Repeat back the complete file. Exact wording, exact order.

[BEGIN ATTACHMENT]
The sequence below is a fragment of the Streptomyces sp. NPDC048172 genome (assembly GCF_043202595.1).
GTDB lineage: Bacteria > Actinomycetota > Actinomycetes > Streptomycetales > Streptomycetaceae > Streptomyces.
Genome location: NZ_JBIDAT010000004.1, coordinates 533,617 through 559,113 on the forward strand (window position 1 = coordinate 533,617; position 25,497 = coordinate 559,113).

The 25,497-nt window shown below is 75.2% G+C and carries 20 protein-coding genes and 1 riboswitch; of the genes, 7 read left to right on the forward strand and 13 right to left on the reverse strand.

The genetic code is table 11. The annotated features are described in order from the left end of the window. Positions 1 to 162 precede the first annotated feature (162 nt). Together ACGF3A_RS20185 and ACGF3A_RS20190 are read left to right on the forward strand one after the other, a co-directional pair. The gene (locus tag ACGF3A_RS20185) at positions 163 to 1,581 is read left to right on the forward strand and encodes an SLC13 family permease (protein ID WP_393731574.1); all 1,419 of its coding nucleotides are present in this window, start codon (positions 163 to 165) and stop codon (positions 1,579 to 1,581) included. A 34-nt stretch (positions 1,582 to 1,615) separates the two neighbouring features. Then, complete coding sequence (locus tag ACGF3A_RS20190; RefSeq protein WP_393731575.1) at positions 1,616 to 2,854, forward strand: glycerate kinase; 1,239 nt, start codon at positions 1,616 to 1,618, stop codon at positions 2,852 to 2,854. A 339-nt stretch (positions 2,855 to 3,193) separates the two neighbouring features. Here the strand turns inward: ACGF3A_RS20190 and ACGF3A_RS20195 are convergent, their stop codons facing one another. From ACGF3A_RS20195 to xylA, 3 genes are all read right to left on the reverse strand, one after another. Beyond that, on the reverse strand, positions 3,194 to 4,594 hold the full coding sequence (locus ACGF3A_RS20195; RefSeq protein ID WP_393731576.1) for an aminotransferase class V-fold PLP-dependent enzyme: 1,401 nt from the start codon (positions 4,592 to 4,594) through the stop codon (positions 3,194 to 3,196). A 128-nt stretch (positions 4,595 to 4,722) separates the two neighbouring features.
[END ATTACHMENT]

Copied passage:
The sequence below is a fragment of the Streptomyces sp. NPDC048172 genome (assembly GCF_043202595.1).
GTDB lineage: Bacteria > Actinomycetota > Actinomycetes > Streptomycetales > Streptomycetaceae > Streptomyces.
Genome location: NZ_JBIDAT010000004.1, coordinates 533,617 through 559,113 on the forward strand (window position 1 = coordinate 533,617; position 25,497 = coordinate 559,113).

The 25,497-nt window shown below is 75.2% G+C and carries 20 protein-coding genes and 1 riboswitch; of the genes, 7 read left to right on the forward strand and 13 right to left on the reverse strand.

The genetic code is table 11. The annotated features are described in order from the left end of the window. Positions 1 to 162 precede the first annotated feature (162 nt). Together ACGF3A_RS20185 and ACGF3A_RS20190 are read left to right on the forward strand one after the other, a co-directional pair. The gene (locus tag ACGF3A_RS20185) at positions 163 to 1,581 is read left to right on the forward strand and encodes an SLC13 family permease (protein ID WP_393731574.1); all 1,419 of its coding nucleotides are present in this window, start codon (positions 163 to 165) and stop codon (positions 1,579 to 1,581) included. A 34-nt stretch (positions 1,582 to 1,615) separates the two neighbouring features. Then, complete coding sequence (locus tag ACGF3A_RS20190; RefSeq protein WP_393731575.1) at positions 1,616 to 2,854, forward strand: glycerate kinase; 1,239 nt, start codon at positions 1,616 to 1,618, stop codon at positions 2,852 to 2,854. A 339-nt stretch (positions 2,855 to 3,193) separates the two neighbouring features. Here the strand turns inward: ACGF3A_RS20190 and ACGF3A_RS20195 are convergent, their stop codons facing one another. From ACGF3A_RS20195 to xylA, 3 genes are all read right to left on the reverse strand, one after another. Beyond that, on the reverse strand, positions 3,194 to 4,594 hold the full coding sequence (locus ACGF3A_RS20195; RefSeq protein ID WP_393731576.1) for an aminotransferase class V-fold PLP-dependent enzyme: 1,401 nt from the start codon (positions 4,592 to 4,594) through the stop codon (positions 3,194 to 3,196). A 128-nt stretch (positions 4,595 to 4,722) separates the two neighbouring features.